Stripe’s Documentation Manager shares how the company built a culture where writing is second nature.
For a company whose product focuses on numbers, Stripe has built an enviable writing culture.
Their quarterly software engineering magazine (Increment) and publishing imprint (Stripe Press) are impressive on their own. But it’s Stripe’s internal writing culture that differentiates the company. Whether it’s an email to a colleague or a memo to an entire team, Stripe employees strive to write with excellence.
Their strong writing culture benefits the organization in several areas:
“Writing forces you to structure your thoughts in a manner just not possible when you verbalize it. When I write, I have to offer structured, precise thoughts.”
The result is that Stripe’s internal and external documentation is a central pillar of the company’s reputation and brand.
How did this happen? We sat down with Stripe’s Documentation Manager, Dave Nunez, to learn more about what it takes to build a strong writing culture.
Getting employees to write more frequently shouldn’t be your ultimate goal. Getting them to write more proficiently should be.
One of the most effective ways to encourage proficient writing is to demonstrate it.
“The first emails I saw from our CEO [Patrick Collison] literally had footnotes,” Nunez recalls. “He structured his emails to be like research papers and put the peripheral information at the bottom so as not to detract from the core information.”
Today, footnotes are a common component of internal emails at Stripe. The CEO set the expectation; employees strive to uphold it. But Collison’s approach to writing did more than demonstrate the value of a footnote. It’s understood that at Stripe:
Collison isn’t alone in his passion for quality writing. The modus operandi for leadership communications across Stripe is carefully structured narrative documents and emails. You’re far more likely to read a narrative memo during a Stripe project kickoff meeting than to sit through a PowerPoint presentation.
“From leadership on down, we default to writing,” Nunez said. “We don’t really have slide decks.”
How can you lead by example to foster a writing culture? Here are two ideas inspired by the Stripe playbook.
Footnotes might not be right for every company, but strategies anyone can adopt include citing reputable sources, being economical with your words, and ensuring your writing is free from grammar and spelling errors.
As a leader, consider having someone else review your writing for clarity and readability — then let your team know you had your writing reviewed. This transparency showcases just how committed you are to increasing the impact of your words.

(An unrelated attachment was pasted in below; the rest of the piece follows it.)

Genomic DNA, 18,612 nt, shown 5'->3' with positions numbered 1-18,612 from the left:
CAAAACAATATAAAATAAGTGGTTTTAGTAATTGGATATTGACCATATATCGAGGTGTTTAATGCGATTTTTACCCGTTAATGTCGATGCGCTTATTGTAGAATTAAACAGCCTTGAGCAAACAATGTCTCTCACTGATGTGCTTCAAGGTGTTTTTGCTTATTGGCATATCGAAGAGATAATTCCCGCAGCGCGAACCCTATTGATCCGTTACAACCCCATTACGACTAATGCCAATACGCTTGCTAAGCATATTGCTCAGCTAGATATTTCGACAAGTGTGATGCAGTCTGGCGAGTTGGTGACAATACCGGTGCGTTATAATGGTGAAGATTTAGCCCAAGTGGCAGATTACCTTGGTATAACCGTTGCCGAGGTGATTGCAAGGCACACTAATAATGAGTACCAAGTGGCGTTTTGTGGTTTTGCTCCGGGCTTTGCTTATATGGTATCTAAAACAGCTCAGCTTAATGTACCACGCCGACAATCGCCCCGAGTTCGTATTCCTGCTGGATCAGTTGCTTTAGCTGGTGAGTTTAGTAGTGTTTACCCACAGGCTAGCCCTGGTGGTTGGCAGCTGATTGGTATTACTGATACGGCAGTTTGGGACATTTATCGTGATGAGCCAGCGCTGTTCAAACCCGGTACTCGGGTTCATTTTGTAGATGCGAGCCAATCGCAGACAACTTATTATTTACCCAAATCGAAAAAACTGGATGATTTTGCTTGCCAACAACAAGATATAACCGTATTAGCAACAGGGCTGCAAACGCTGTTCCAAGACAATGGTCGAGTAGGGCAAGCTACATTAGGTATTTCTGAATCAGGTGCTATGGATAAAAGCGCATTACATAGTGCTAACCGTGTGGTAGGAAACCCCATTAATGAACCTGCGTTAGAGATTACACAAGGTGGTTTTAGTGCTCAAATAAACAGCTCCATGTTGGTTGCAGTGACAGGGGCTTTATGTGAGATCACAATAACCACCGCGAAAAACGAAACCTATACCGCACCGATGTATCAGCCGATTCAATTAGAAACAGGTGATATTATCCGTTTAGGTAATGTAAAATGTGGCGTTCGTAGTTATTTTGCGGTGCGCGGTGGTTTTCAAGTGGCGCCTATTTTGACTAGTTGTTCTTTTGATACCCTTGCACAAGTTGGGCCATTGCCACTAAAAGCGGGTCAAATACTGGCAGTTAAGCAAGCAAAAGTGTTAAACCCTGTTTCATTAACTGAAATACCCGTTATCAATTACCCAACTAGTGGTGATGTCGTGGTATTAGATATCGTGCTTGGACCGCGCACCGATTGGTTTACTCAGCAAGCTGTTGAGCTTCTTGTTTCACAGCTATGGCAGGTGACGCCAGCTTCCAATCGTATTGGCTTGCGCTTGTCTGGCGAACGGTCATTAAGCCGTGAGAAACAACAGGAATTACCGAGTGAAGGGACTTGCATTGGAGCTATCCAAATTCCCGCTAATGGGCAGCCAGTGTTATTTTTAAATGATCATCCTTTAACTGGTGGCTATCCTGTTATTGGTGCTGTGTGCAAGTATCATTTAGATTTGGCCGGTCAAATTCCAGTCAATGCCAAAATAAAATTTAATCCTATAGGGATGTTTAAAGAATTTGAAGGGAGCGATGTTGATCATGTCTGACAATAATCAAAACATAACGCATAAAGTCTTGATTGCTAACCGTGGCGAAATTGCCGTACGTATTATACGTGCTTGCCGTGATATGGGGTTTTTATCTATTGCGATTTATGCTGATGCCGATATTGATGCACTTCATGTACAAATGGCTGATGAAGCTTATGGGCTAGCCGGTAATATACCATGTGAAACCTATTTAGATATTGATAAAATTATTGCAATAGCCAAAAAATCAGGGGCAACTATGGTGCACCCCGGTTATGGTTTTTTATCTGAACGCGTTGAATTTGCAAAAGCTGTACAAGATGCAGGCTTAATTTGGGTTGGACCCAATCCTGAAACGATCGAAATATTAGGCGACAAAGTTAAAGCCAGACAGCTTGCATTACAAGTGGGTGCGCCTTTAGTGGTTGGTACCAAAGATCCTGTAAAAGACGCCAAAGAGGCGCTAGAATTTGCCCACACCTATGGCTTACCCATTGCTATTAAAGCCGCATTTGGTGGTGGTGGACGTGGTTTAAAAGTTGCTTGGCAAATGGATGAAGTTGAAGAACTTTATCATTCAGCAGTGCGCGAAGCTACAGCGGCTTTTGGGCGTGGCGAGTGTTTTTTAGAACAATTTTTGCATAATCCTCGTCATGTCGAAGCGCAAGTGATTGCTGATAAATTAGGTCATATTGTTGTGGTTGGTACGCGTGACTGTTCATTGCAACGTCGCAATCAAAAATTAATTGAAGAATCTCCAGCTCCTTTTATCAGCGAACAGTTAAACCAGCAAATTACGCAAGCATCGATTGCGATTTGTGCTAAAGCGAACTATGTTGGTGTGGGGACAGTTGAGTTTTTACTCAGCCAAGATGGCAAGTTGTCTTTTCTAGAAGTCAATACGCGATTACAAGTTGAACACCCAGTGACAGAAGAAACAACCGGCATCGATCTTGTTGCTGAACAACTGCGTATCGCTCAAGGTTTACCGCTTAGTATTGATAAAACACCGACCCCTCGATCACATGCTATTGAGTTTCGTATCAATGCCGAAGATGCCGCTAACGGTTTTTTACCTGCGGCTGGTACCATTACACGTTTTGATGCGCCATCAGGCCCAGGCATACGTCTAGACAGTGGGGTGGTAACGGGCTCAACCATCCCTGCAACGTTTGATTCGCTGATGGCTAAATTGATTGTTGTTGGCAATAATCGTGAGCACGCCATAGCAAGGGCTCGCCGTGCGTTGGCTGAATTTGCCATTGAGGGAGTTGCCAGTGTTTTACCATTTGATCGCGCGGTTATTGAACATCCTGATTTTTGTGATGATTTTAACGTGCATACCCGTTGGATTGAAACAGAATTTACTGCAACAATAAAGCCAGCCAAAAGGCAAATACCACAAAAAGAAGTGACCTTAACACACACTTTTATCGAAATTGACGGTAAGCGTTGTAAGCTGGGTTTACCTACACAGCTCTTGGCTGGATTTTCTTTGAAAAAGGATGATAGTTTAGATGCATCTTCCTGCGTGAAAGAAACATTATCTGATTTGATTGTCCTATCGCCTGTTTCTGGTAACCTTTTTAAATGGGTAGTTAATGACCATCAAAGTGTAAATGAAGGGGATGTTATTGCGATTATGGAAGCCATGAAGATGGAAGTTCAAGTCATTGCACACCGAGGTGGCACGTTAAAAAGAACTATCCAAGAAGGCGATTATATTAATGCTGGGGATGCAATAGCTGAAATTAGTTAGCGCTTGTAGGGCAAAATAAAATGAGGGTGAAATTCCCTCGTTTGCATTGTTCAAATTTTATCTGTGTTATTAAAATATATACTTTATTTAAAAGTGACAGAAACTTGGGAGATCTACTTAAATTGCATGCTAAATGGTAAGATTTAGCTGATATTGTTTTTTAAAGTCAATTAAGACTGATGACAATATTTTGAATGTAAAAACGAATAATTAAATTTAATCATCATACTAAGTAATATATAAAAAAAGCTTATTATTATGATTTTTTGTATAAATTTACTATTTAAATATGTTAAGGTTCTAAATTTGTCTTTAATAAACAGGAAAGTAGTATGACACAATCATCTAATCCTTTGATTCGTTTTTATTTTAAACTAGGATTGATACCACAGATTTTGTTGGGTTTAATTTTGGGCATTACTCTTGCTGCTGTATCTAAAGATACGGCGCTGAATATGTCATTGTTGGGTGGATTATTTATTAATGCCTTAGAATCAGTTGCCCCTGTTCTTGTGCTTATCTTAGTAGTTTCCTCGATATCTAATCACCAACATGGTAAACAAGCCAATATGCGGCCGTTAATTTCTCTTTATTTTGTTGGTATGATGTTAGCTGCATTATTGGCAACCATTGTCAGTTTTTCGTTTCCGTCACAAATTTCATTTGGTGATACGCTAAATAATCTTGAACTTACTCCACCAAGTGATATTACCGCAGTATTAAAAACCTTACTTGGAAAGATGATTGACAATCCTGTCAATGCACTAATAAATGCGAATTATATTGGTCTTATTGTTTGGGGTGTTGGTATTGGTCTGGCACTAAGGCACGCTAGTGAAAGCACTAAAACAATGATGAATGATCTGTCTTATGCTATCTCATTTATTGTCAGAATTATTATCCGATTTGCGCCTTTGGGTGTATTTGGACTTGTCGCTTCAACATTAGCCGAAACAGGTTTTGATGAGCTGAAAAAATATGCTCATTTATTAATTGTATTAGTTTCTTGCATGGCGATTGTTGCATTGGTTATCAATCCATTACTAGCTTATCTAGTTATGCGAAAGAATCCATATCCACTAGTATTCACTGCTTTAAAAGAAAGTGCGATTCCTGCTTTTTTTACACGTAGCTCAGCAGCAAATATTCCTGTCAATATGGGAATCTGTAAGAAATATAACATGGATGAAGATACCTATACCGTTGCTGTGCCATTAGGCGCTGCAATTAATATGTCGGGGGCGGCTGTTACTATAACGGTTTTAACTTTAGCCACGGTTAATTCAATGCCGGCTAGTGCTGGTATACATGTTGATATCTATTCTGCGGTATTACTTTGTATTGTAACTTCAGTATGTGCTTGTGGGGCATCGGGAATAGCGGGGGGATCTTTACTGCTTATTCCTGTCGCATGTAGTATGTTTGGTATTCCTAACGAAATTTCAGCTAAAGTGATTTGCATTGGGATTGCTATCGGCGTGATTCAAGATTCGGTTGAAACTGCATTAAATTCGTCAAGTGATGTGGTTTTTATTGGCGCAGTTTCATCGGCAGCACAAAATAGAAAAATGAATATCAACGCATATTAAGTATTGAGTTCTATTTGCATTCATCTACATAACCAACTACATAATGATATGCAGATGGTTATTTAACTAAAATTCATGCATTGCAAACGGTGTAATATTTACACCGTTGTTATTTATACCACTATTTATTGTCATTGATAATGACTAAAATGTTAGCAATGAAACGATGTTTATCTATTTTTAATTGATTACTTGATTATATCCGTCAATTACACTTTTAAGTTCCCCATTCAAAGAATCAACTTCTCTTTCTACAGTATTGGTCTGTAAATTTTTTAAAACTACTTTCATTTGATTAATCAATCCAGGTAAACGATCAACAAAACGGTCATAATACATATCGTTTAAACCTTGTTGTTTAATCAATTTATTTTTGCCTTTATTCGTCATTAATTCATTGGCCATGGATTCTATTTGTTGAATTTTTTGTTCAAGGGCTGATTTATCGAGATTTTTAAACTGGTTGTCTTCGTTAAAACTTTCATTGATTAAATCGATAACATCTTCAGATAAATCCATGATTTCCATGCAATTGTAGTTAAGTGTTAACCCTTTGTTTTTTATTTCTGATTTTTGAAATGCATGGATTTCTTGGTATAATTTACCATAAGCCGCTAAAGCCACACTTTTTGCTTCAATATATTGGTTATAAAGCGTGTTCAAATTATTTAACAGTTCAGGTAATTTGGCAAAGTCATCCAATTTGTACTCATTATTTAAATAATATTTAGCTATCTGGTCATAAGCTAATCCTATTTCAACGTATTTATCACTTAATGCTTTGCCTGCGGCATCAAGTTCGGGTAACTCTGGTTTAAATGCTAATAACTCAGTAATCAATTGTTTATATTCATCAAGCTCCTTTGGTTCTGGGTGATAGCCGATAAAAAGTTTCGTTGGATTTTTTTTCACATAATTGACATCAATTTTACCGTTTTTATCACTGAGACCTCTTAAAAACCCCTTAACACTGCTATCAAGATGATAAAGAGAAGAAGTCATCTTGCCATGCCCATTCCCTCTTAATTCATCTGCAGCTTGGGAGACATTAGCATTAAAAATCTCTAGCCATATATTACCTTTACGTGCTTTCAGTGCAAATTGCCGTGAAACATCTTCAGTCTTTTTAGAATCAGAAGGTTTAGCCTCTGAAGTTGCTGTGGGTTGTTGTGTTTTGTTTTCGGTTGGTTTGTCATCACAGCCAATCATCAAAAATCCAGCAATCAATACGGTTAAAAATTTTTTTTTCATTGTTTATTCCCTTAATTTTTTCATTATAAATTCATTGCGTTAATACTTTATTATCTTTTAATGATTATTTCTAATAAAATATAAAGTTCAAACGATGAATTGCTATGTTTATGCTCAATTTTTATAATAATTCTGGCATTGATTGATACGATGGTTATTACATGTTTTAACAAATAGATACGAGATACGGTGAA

“You wouldn’t ship code without having it reviewed; your words are just as important,” says Nunez.
Eschew slide decks for narrative memos. Share new ideas through carefully crafted emails.
When an employee pitches an idea to you, ask them to expand on it in writing.
Show them you value the effort required to convey one’s thoughts into writing by explicitly granting them the time necessary to think through and process their thoughts into writing.
“I’m only a month into my time at Stripe, but I’ve never encountered a tech company of this size where writing is such a center of gravity.”
Nunez and his team create sample docs that other teams can use as inspiration for their own documents.
For example, his team published a detailed guide on the life of a Stripe charge. They walked through every step of the process, from the point of sale with the customer, to the back end, bank transactions, and more.
While the content itself was specific to a Stripe charge, the document serves as a valuable reference to other teams on how to write a guide. Teams use this document to understand what type of language to use, to see what types of visuals are most effective, and to learn how to structure their writing for better comprehension (such as when and where to use subheads and lists).
Stripe has similar sample docs for READMEs, runbooks, and FAQs. Nunez believes these sample documents are more useful than fill-in-the-blank templates, because they provide readers more context and content to work with.
“We create docs that offer some of the basics, so engineers aren’t forced to stare at a blank page — which can be terrifying,” Nunez says.
Not every company has a dedicated documentation department. But creating sample documents doesn’t have to be an arduous task. Identify the types of documents most teams would want to produce — then have your most proficient writers create ambitious documents that can be later used as reference documents.
Standardizing how your team documents shared knowledge ensures content is easy to understand and streamlines the writing process.
But it’s neither scalable nor empowering to standardize everything.